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Dracula by Bram Stoker


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18 September.--I drove at once to Hillingham and arrived early. Keeping my cab at the gate, I went up the avenue alone. I knocked gently and rang as quietly as possible, for I feared to disturb Lucy or her mother, and hoped to only bring a servant to the door. After a while, finding no response, I knocked and rang again, still no answer. I cursed the laziness of the servants that they should lie abed at such an hour, for it was now ten o'clock, and so rang and knocked again, but more impatiently, but still without response. Hitherto I had blamed only the servants, but now a terrible fear began to assail me. Was this desolation but another link in the chain of doom which seemed drawing tight round us? Was it indeed a house of death to which I had come, too late? I know that minutes, even seconds of delay, might mean hours of danger to Lucy, if she had had again one of those frightful relapses, and I went round the house to try if I could find by chance an entry anywhere.

I could find no means of ingress. Every window and door was fastened and locked, and I returned baffled to the porch. As I did so, I heard the rapid pit-pat of a swiftly driven horse's feet. They stopped at the gate, and a few seconds later I met Van Helsing running up the avenue. When he saw me, he gasped out, "Then it was you, and just arrived. How is she? Are we too late? Did you not get my telegram?"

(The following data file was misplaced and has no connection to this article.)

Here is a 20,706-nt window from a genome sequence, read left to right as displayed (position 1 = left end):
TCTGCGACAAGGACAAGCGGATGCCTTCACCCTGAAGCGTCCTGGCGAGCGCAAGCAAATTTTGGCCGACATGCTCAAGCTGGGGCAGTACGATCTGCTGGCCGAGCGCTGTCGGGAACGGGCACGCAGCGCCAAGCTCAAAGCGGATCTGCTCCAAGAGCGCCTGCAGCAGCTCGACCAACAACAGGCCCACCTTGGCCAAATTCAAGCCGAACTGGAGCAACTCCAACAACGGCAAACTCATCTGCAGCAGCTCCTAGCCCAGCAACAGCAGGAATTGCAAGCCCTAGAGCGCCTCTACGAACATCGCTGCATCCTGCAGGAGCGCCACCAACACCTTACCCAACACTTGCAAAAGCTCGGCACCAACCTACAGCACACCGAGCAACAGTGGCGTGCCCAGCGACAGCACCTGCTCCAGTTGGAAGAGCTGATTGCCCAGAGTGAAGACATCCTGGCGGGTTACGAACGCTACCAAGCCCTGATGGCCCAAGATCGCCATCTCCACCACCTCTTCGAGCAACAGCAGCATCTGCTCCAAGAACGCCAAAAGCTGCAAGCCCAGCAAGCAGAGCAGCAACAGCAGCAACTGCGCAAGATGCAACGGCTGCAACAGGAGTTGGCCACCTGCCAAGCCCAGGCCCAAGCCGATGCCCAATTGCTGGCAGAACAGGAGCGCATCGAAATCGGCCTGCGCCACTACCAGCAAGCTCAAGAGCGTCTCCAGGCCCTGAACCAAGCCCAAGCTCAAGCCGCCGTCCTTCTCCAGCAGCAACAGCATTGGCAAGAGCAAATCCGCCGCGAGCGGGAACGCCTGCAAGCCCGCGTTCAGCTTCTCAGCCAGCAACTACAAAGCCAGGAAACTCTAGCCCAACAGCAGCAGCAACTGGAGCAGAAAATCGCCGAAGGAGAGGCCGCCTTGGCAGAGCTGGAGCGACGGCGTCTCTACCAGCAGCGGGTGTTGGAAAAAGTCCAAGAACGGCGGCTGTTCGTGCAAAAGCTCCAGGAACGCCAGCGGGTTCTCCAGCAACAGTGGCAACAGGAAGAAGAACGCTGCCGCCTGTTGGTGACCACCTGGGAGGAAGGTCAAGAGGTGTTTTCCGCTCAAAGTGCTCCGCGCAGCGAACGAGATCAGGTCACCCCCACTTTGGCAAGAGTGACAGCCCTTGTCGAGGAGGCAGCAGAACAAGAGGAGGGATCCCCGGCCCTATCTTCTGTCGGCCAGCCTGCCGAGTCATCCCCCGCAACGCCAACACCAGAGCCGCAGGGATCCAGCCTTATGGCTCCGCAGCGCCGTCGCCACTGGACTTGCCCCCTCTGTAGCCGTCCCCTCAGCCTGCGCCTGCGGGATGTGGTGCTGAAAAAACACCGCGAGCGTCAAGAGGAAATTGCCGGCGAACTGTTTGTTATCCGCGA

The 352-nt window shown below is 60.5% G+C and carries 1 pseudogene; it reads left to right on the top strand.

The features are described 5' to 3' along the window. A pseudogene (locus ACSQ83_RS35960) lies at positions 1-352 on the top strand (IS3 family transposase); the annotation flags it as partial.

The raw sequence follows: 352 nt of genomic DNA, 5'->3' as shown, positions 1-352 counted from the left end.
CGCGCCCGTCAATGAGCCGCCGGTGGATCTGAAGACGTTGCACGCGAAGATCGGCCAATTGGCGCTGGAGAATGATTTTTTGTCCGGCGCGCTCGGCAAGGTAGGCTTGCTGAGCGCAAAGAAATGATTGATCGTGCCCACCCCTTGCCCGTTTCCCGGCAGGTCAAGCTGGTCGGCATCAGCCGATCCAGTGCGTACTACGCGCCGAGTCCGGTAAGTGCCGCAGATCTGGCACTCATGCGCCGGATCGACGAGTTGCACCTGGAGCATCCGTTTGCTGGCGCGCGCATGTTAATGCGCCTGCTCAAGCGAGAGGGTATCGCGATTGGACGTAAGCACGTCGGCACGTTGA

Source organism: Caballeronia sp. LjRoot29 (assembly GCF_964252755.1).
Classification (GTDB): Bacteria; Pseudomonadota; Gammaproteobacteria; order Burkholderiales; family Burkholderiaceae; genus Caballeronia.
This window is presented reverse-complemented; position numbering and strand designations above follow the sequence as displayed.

I answered as quickly and coherently as I could that I had only got his telegram early in the morning, and had not a minute in coming here, and that I could not make any one in the house hear me. He paused and raised his hat as he said solemnly, "Then I fear we are too late. God's will be done!"

With his usual recuperative energy, he went on, "Come. If there be no way open to get in, we must make one. Time is all in all to us now."

We went round to the back of the house, where there was a kitchen window. The Professor took a small surgical saw from his case, and handing it to me, pointed to the iron bars which guarded the window. I attacked them at once and had very soon cut through three of them. Then with a long, thin knife we pushed back the fastening of the sashes and opened the window. I helped the Professor in, and followed him. There was no one in the kitchen or in the servants' rooms, which were close at hand. We tried all the rooms as we went along, and in the dining room, dimly lit by rays of light through the shutters, found four servant women lying on the floor. There was no need to think them dead, for their stertorous breathing and the acrid smell of laudanum in the room left no doubt as to their condition.

Van Helsing and I looked at each other, and as we moved away he said, "We can attend to them later." Then we ascended to Lucy's room. For an instant or two we paused at the door to listen, but there was no sound that we could hear. With white faces and trembling hands, we opened the door gently, and entered the room.

How shall I describe what we saw? On the bed lay two women, Lucy and her mother. The latter lay farthest in, and she was covered with a white sheet, the edge of which had been blown back by the drought through the broken window, showing the drawn, white, face, with a look of terror fixed upon it. By her side lay Lucy, with face white and still more drawn. The flowers which had been round her neck we found upon her mother's bosom, and her throat was bare, showing the two little wounds which we had noticed before, but looking horribly white and mangled. Without a word the Professor bent over the bed, his head almost touching poor Lucy's breast. Then he gave a quick turn of his head, as of one who listens, and leaping to his feet, he cried out to me, "It is not yet too late! Quick! Quick! Bring the brandy!"